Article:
In the small Moroccan village of Jajouka lives a caste of artists, mostly elderly men, who make music in a tradition that snakes back into the mists of time.
“What we play is about 2,000 years old—from well before the arrival of Islam,” says Bachir Attar, leader of the Master Musicians of Jajouka, reached at his home in the village. “Our music is dedicated to Allah, to the king [of Morocco], and to the love between man and woman. In the past we used to play for the king to wake him and put him to sleep, and also for formal events in court.”
The Master Musicians are Berbers, the pre-Arabic aboriginal people of northwest Africa. Their rich oral tradition remained virtually unknown to westerners until the 1950s, when author and composer Paul Bowles “discovered” them in the course of making field recordings. After that, expatriate beat-generation artists undertook regular trips to hear the Master Musicians of Jajouka. In the ’60s and ’70s the steady trickle of visiting celebrities included the Rolling Stones and Ornette Coleman.
The Master Musicians of Jajouka’s main instruments are the double-reed, oboe-like rhaita and the tebl, a double-headed hand drum. Seven or eight rhaitas are played together, producing a wailing sound that’s piercing and powerful. Despite the skills of the artists there are no solos. The music is ritualistic, and its intention is devotional—to trigger ecstatic release for both listener and player. Sometimes there are call-and-response chants.
Leadership of the group is hereditary, and Attar—who plays the rhaita and the gimbri, a lutelike stringed instrument—inherited the mantle from his father 26 years ago. “We still have the old songs from when Jajouka first start,” he maintains. “There are more than 500 songs. We can’t play all of them—but we try!”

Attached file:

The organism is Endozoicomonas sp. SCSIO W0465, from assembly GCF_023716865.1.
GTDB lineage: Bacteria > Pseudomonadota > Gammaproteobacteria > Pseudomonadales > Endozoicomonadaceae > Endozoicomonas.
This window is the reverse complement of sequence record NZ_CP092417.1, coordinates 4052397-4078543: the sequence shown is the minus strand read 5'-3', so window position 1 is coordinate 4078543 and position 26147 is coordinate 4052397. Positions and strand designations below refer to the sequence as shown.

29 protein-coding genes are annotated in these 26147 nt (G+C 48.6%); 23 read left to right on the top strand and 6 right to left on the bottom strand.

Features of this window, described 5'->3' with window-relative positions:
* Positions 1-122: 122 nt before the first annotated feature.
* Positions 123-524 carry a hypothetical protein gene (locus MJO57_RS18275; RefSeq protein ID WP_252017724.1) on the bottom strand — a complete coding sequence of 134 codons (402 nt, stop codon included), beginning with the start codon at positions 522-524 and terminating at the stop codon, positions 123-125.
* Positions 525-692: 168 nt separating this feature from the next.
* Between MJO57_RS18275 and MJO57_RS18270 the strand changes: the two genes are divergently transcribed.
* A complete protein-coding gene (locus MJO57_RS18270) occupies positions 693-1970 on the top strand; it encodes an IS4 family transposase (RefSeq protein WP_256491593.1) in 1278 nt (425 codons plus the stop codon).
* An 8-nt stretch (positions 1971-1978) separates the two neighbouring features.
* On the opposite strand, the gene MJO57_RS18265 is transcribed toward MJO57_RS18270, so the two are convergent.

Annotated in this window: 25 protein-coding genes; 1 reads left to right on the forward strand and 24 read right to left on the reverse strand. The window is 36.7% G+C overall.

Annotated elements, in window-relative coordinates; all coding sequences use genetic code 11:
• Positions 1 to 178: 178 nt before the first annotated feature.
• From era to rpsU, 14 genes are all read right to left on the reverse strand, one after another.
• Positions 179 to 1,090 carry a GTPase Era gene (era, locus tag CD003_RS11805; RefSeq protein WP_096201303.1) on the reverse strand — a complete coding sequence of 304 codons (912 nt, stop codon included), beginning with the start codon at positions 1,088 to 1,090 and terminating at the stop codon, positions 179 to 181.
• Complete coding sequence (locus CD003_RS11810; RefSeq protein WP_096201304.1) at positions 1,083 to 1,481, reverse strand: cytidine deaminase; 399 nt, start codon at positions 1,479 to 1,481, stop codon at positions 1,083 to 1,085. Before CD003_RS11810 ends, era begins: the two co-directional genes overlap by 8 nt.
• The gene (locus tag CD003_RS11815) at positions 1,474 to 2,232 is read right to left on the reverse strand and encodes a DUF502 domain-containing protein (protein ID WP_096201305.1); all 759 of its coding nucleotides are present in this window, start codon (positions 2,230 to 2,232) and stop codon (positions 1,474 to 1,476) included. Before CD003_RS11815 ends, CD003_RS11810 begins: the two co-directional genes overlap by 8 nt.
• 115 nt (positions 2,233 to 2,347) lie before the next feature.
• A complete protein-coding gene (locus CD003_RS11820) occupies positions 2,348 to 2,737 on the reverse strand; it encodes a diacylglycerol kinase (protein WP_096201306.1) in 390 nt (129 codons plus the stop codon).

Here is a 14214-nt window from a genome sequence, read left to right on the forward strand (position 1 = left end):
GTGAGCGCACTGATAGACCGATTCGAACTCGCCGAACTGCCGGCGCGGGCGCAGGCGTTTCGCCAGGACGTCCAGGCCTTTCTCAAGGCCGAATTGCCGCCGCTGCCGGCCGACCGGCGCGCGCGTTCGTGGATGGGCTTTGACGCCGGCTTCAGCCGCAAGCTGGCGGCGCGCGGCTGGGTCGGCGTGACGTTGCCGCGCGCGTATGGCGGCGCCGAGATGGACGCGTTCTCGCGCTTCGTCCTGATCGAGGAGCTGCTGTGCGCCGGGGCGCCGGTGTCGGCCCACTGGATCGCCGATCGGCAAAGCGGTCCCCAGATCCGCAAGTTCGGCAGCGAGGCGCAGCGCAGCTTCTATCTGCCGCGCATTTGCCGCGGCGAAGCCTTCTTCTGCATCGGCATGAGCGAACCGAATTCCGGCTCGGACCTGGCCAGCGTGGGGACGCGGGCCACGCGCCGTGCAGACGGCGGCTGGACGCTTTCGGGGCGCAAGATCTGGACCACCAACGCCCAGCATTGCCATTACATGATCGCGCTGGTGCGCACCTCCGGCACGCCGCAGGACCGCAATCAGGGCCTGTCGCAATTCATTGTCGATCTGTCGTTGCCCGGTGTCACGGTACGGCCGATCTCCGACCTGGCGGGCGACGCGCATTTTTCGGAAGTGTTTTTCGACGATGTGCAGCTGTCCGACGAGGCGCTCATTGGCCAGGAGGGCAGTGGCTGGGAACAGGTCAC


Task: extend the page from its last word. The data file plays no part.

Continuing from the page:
In 1969, when Attar was just five years old and already a member of the group, Brian Jones of the Rolling Stones came to his village. “He’s the strong key for us,” says Attar. “I remember his big yellow hair. I had never seen anyone look like this. He want to do many things with Jajouka. When he stay with us one night and record us, everybody feel he sit with them for one thousand years. He promised he will make us good future for the music of Jajouka.”
Jones proved as good as his word, though he didn’t live to see it happen. Shortly after returning to England he drowned in his swimming pool. But the recording he’d made and produced of the Master Musicians was released posthumously as Brian Jones Presents: The Pipes of Pan at Jajouka—and it put them on the musical map.
“Between us and Brian Jones, it’s only the memories, but the work we did with him is never going to die,” insists Attar. “I feel that this was the first world-music recording. It changed my life and gave me the inspiration to travel all over the world, bringing my fathers’ music everywhere—and not just in this village that we love.”